A Natural History study follows the progression of a disease or condition in the absence of treatment, starting from just before the onset of the disease, until its final outcome, such as death. disability or recovery of the patient. Even before the Cures Act, FDA sometimes use natural history studies as a non treatment control and clinical studies. For example, in trials involving treatments for rare diseases, where there are not enough patients to conduct a statistically meaningful randomized clinical trial. One such example is Brineura, which FDA approved in 2017. As a treatment for a form of batten disease, known as CLN2. CLN2 is a rare, inherited disorder, which typically first affects children when they are toddlers. CLN2 causes a gradual loss of walking ability, and individuals with the disease generally do not survive past their teens. The clinical trial which established Brineura efficacy was a non randomized, single arm clinical study involving 22 symptomatic patients who received received Brineura the comparative population was a natural history CT cohort, comprised of 42 untreated CLL two historical patients, patients with Brineura suffered fewer declines in walking ability, compared with untreated patients in the natural history court cohort.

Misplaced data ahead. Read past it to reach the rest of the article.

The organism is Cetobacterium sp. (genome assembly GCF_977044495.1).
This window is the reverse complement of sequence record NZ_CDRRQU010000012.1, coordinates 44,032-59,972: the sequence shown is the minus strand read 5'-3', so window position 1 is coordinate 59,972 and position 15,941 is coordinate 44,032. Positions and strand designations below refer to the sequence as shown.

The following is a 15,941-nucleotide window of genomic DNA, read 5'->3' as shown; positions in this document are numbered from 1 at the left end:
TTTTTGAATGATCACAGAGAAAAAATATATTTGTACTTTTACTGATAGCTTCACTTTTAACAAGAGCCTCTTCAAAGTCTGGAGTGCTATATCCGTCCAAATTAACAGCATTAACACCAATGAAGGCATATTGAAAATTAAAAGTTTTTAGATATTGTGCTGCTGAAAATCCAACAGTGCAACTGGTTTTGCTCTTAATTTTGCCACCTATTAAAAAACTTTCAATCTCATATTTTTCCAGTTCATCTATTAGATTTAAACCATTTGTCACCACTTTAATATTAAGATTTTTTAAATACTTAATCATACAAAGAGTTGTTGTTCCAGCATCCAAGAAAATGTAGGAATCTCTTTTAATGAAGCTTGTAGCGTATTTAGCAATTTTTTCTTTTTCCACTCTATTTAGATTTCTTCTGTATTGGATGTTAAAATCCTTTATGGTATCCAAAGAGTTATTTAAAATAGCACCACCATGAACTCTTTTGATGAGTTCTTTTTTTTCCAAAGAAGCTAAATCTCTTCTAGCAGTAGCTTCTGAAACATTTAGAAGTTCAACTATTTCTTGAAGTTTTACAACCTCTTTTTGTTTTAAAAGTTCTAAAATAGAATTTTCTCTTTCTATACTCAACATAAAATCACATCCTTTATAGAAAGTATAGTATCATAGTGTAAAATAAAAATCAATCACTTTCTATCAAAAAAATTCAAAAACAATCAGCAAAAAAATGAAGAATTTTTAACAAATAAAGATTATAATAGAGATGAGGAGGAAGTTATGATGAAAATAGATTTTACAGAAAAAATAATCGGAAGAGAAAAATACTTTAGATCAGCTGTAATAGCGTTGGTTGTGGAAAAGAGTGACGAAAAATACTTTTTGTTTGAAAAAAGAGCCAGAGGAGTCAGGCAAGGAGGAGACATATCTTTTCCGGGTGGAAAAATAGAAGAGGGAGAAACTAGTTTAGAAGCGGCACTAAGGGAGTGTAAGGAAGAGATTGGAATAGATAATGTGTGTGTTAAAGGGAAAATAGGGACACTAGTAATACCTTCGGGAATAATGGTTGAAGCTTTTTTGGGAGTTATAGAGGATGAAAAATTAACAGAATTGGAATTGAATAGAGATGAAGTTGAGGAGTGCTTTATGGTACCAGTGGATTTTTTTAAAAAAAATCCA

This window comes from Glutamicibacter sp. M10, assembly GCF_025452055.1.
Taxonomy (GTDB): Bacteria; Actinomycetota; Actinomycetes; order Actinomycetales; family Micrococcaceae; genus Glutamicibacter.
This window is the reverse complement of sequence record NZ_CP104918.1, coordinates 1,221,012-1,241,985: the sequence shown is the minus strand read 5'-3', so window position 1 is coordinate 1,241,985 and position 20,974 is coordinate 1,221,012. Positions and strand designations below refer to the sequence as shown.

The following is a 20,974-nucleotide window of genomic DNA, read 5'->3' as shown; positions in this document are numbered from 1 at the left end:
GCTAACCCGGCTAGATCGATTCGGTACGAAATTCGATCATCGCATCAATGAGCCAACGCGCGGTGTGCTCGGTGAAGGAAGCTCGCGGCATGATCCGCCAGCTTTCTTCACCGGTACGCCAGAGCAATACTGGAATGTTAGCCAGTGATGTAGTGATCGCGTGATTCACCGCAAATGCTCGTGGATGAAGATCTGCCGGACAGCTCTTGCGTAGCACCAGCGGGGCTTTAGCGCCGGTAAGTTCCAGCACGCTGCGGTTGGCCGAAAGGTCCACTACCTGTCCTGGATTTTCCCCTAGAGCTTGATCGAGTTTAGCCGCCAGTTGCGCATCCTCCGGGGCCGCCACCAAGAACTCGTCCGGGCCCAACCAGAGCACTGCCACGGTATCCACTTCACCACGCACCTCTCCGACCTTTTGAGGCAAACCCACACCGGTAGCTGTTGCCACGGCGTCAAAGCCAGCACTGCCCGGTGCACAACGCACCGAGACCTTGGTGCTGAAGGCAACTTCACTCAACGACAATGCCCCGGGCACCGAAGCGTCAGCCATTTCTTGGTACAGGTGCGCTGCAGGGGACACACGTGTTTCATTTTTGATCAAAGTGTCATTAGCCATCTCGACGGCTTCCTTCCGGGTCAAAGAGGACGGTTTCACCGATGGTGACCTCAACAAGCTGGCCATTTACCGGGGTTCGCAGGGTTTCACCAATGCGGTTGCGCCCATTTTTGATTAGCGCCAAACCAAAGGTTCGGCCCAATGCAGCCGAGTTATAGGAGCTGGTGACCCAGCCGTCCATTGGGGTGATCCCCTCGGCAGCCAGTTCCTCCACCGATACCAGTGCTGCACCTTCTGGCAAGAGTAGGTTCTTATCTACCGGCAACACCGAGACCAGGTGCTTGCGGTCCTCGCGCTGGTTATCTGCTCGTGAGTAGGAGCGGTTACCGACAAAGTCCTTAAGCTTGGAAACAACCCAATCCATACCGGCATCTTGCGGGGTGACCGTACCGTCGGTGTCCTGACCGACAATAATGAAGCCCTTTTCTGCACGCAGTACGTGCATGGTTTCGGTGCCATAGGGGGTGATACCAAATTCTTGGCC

Thank you, Neil. The objectives for the podcast were to discuss uses a Real World Evidence with post marketing surveillance, and to discuss the use of natural history studies as a control and regulatory submissions for rare diseases. The Medical Affairs professional society recently posted in elevate article one Real World Evidence co authored by Mr. Belson and Robert Connick Berg, MD of MS&T consulting, LLC. Mr. Belton and Dr. huntingburg are also preparing a white paper for MAPS, which will discuss Real World Evidence in greater detail. This has been the second podcast in a series on Real World Evidence and regulatory decision making. In our next podcast, we will discuss how the 21st Century Cures Act has led to new initiatives at the FDA involving Real World Evidence. We will also examine some case studies where a buyer pharma and medical device companies use Real World Evidence in innovative manners to obtain product regulatory approval.